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Explaining Your Condition to Friends and Family

Answering Questions About Panic Disorder

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Updated August 06, 2012

Written or reviewed by a board-certified physician. See About.com's Medical Review Board.

If you have been diagnosed with panic disorder, you may be all too familiar with the impact your condition can have on your relationships. It can be difficult for loved ones to understand your experience with panic disorder. For example, friends and family may not acknowledge that you have a real mental health disorder. Some loved ones may not realize how difficult it can be to deal with panic attacks. Others may have false assumptions about anxiety disorders in general.

Considering the many misunderstandings and myths about panic disorder, it can be difficult for your family and friends to understand your condition. They may have many questions that are hard to answer. However, telling others about your panic disorder does not always have to be such a challenge. Here you will find simple ways to answer common questions that your loved ones may have about panic disorder. Use these explanations to help you get the conversation going when discussing your condition with family and friends.

Explaining panic disorder:

Panic disorder is a real and diagnosable type of mental health condition known as an anxiety disorder. The main symptom of panic disorder is panic attacks.

Clarifying what panic attacks are:

Panic attacks involve many physical and emotional symptoms. When I have a panic attack, I get chest pain, my heart races, I sweat a lot, I feel afraid, and _________ (add any symptoms that you often experience with panic attacks).

Sometimes when I have a panic attack I feel as though I am having a heart attack or dying. Please get emergency medical help if I ever ask for it because I would rather be safe than ignore a potentially serious issue.

I have unexpected panic attacks, meaning that I can have a panic attack at any time without notice; there is not any type of situation that causes them.

I have expected panic attacks whenever I ________ (drive, fly in an airplane, leave my home, or whatever type of situation often causes you to have a panic attack).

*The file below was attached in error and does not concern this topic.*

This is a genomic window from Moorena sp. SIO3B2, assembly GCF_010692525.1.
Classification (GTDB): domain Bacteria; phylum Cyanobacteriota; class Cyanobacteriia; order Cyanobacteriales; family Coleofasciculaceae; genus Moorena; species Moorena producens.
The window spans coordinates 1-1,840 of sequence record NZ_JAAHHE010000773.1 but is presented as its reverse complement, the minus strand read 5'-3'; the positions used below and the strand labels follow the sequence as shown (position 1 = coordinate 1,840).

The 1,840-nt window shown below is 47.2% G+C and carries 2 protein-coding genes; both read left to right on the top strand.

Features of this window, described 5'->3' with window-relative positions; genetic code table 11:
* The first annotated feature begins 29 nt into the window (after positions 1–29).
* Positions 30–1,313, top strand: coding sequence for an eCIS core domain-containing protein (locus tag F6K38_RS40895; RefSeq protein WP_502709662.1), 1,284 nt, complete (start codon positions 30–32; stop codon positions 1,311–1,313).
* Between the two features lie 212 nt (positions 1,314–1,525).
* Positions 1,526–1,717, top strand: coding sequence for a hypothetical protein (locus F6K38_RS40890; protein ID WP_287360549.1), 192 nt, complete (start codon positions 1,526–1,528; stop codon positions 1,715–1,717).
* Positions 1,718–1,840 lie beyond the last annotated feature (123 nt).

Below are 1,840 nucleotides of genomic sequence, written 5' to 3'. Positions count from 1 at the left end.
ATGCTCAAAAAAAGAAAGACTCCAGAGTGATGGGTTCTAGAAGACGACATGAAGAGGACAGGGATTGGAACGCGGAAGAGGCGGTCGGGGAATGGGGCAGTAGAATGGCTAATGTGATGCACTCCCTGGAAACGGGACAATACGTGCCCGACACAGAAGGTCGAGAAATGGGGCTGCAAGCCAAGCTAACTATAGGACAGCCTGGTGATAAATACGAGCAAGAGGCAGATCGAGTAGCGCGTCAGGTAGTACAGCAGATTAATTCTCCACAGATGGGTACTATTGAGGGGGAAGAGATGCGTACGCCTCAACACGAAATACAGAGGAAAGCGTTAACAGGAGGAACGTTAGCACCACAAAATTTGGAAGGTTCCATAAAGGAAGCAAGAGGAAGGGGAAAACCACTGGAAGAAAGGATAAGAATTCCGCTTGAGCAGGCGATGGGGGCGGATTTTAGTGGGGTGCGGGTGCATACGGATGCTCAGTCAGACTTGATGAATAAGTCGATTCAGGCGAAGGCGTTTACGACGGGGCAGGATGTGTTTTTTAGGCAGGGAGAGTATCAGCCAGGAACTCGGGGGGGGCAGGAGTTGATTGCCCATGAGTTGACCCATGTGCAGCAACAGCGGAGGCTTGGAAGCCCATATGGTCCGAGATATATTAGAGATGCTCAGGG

When others think you are overreacting or not trying your best:

When I have a panic attack, it may appear that I am overreacting, but I’m not. I would not choose to feel that way. Panic disorder is a real condition and I am doing the best I can to deal with my symptoms. Please do not try to force me into feared situations. I am getting professional help and over time I may be more comfortable in feared situations.

Explaining your experience with agoraphobia:

I have panic disorder with agoraphobia. This means that I have fears of having panic attacks in certain situations. (Let them know what situations cause you the fear, such as driving or being in large crowds).

Getting the conversation started about treatment for panic disorder:

There are several treatment options for panic disorder. I have decided to ____________ (go to therapy, take medication, or both).

Talking about medications for panic disorder:

Antidepressants can also be used to treat panic disorder. My doctor has prescribed ________ for me, which helps me manage my panic and anxiety symptoms.

Sedatives can help reduce the severity of my anxiety and panic attacks. My doctor has prescribed _______, an anti-anxiety medication that I take for panic attacks.

Other Considerations:

  • Being prepared with answers to common questions can help you feel more confident when addressing your loved ones about your condition.
  • If there is something you are uncertain about or if you prefer not to talk about your condition, it is okay to let a loved one know that you are not certain or that you would rather not discuss it.
  • Be prepared to face that not all of your loved ones will accept your answers. Also, be careful about who you choose to discuss your condition with. Some people may not be as trustworthy and understanding as others.
  • Stay up-to-date and continue to learn more about panic disorder symptoms, diagnosis, and treatment options.
  • Be willing to share additional resources about panic disorder with your family and friends. You can always e-mail or print out articles that you believe may be of interest to them or that address their questions directly.
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